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Force vectors - leverage?

  1. Sep 12, 2008 #1
    Consider the following scenario.

    There is a train engine on a cliff above a plain. Imagine the engine is directly on the cliff edge. On the plain below, there is a carriage. Both tracks are flat and horizontal.

    The engine is connected directly to the carriage by a cable. This cable when taut obviously is oriented at some angle theta below horizontal.

    The engine now tries to pull the carriage. Its pulling force tensions the cable. Obviously the carriage will move. The engine applies force H.

    The engine is applying only a horizontal force. The carriage can only move horizontally. I appreciate that, in the cable, there will be this horizontal force, plus a vertical element necessary to make up the 'hypotenuse of the triangle'. So there will be a resultant lift force on the carriage, and an opposite downward force on the engine (which the cliff plateau opposes), given by H*tan(theta). Correct?

    The cable must therefore have a higher total tension than is actually being applied by the engine.

    Question: how do we refer do this force multiplication? Is it a form of leverage?

    P.S. The best real world example I can think of is pushing horizontally on the pole of a tent. It is relatively easy to pull out the peg/anchor. Just trying to figure out the language to cover this.
  2. jcsd
  3. Sep 13, 2008 #2


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    Well, the tent example is definitely leverage. Leverage has to do with angle, but distance is also important. Leverage has to do with the ability to turn something. So in the tent example, the angle at which you push is important - but so is how far from the peg you push. The further from the peg, the greater your ability to turn the peg with a small amount of force.

    I'm not sure how the train example is related to the tent example.
  4. Sep 13, 2008 #3
    It is precisely the same, think about it :)

    To transliterate the train example: the train engine is you pushing horizontally on the tent pole. The carriage on the plain below is the peg. The cable connecting the two is the peg rope. Where the vertical tent pole offers an opposing force upward, the cliff plateau does the same to the train engine. Got it?
  5. Sep 13, 2008 #4


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    In the tent example, the further from the peg you push, the easier it is for you to turn the peg out of the ground. But it doesn't seem like the carriage becomes easier to pull the further the train is from it.:confused:
  6. Sep 13, 2008 #5
    Consider the initial state only then, you are right that they only compare at that point. This is what I'm interested in, the train example seemed like the best and most easily visualized model.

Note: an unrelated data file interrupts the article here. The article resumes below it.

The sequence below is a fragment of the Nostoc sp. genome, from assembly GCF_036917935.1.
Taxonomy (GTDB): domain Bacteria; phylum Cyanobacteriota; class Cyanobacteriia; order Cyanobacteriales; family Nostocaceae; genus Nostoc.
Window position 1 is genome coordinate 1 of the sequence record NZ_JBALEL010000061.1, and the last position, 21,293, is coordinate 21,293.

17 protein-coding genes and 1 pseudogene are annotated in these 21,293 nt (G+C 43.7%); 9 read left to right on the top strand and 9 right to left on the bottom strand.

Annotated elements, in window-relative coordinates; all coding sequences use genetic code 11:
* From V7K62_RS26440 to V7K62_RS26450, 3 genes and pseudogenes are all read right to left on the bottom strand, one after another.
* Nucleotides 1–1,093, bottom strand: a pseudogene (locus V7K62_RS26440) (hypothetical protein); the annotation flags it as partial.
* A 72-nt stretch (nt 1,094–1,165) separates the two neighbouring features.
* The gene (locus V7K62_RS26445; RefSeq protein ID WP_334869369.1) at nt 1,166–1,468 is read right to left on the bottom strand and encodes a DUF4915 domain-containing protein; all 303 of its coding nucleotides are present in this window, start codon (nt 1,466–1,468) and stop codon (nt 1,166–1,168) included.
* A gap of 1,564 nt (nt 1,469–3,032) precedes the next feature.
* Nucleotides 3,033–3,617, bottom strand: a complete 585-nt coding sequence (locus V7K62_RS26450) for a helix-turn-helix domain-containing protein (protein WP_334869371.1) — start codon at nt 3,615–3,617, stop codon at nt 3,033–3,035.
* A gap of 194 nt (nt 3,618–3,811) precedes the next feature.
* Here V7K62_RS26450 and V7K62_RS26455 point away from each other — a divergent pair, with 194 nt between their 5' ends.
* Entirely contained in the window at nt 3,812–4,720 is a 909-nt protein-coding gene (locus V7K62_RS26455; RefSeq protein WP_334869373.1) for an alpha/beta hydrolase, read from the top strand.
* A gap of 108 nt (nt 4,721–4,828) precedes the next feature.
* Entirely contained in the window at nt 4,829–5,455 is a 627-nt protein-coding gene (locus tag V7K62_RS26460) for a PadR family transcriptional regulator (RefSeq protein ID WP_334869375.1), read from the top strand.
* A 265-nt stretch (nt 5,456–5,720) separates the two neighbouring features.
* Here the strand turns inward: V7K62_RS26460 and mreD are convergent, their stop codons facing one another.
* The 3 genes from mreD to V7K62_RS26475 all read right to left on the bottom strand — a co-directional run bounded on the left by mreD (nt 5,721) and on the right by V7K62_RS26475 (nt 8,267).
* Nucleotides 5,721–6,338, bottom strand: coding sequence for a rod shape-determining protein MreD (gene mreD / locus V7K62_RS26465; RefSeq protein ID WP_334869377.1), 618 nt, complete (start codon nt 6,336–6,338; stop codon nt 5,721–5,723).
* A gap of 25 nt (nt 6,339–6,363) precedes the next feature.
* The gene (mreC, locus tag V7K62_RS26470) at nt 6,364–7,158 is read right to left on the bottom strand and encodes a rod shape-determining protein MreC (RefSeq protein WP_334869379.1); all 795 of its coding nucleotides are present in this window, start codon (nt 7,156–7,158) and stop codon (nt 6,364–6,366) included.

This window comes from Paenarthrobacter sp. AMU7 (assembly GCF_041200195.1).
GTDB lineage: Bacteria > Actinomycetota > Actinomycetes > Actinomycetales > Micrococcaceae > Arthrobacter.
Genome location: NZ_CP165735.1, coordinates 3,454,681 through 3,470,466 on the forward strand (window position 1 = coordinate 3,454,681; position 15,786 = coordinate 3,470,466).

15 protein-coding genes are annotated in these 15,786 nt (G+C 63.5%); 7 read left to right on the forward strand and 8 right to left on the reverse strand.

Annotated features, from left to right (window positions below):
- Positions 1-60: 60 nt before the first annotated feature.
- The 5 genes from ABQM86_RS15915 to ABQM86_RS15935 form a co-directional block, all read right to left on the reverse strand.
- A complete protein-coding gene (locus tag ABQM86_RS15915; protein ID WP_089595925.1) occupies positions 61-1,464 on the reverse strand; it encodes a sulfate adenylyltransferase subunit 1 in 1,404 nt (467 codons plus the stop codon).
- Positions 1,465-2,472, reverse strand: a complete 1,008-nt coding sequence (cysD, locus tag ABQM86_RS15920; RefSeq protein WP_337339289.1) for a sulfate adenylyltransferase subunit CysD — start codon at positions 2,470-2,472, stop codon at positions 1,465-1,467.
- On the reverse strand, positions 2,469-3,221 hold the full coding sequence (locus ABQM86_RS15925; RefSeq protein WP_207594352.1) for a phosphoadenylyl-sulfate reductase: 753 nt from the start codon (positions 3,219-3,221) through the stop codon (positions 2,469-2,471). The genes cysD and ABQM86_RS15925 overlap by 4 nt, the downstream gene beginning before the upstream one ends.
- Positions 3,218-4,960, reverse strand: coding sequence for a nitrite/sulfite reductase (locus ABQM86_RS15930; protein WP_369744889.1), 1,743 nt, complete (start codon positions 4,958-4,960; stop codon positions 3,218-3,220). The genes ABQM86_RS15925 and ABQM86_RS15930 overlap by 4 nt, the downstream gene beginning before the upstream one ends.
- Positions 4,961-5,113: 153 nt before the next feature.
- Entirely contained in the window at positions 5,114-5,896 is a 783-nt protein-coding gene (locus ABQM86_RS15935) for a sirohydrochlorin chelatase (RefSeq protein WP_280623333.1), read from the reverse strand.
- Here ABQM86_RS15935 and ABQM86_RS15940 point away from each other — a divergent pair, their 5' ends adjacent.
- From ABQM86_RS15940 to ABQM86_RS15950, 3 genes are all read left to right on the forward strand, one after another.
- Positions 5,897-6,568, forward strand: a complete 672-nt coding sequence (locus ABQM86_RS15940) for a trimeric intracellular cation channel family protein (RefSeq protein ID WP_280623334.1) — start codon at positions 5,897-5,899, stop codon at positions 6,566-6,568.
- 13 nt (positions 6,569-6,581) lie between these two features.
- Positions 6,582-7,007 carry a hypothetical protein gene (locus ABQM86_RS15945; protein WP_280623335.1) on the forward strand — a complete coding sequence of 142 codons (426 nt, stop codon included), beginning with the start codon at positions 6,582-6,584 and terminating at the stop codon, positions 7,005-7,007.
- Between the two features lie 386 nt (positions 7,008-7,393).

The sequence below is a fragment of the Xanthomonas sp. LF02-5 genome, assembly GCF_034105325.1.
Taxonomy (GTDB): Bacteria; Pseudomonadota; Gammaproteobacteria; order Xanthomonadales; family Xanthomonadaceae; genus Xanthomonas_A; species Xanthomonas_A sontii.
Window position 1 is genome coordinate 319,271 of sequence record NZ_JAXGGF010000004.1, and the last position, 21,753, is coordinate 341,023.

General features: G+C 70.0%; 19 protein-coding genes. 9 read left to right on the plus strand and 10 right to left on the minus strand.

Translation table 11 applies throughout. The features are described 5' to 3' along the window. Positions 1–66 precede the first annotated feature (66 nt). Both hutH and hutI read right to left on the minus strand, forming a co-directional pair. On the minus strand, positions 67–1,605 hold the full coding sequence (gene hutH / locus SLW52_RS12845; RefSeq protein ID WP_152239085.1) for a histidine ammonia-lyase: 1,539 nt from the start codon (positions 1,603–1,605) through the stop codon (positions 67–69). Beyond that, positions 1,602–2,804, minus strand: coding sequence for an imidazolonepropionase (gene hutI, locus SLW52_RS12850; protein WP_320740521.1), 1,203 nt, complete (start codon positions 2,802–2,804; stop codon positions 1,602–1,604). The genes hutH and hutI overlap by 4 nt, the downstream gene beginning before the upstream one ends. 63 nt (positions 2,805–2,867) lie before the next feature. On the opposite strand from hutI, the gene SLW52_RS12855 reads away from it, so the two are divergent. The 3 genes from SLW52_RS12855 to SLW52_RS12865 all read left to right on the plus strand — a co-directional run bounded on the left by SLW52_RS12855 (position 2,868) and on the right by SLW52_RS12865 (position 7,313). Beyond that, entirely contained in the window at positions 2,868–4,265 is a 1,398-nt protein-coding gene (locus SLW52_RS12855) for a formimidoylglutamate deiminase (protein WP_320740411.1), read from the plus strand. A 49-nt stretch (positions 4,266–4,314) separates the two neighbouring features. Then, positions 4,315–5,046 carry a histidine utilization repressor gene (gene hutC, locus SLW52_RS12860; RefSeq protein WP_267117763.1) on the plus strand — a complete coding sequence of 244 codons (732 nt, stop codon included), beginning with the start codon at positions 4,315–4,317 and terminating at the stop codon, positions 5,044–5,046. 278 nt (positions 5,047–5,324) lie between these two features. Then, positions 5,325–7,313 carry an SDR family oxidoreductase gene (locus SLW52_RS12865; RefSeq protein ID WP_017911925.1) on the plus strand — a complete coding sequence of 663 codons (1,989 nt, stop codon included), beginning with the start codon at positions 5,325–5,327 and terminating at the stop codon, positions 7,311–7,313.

7. Sep 17, 2008 #6
    Too hard for all you smart chimps huh?
  8. Sep 17, 2008 #7
    Hmm. I disagree. Think of the extremes:

    If the rope is very long such that the cable is nearly horizontal, it's almost as if the train and carriage were on the same plane. Disregard the weight of the cable of course (^:

    On the other hand, if the rope is only an inch longer than the height of the cliff, most of the force is applied to tension (pulling the train down/pulling the carriage up), and very little goes into horizontal motion.

    Or am I missing something?
  9. Sep 18, 2008 #8
    I think you are missing something. The horizontal force in the line has to always equal the force applied by the engine, with the tension in the cable equal to that plus the vertical force resulting from the 'leverage' for lack of a better term.

    I will quote myself:

    Imagine a different scenario, whereby the line from the engine is attached to an immovable point on the track below. The engine can now no longer move; nonetheless it tries. It applies a horizontal force by way of its wheels on its track. On the plain below, the point on the track is subjected to a force from the angled cable.

    Clearly, this point must provide an equal and opposite force. 1) Horizontally - it has to be equal to that of the engine, otherwise it will move as the carriage would. 2) Vertically, clearly it must resist the force given by H*tan(theta), else it will pop out and fly upward!
  10. Sep 18, 2008 #9
    This is the same scenario by the way, I'm just trying to make it easier to visualize.

    Here's a picture, they always help!

    Attached Files:

  11. Sep 18, 2008 #10
    So the red force is that applied by the engine, and the blue force comes from the opposing support force of the plateau. Summed they give a tension in the cable greater than the red H alone.

    Is this leverage? What do we call it? Am I wrong completely?
  12. Sep 25, 2008 #11
    Aw now c'mon. I refuse to let this die.
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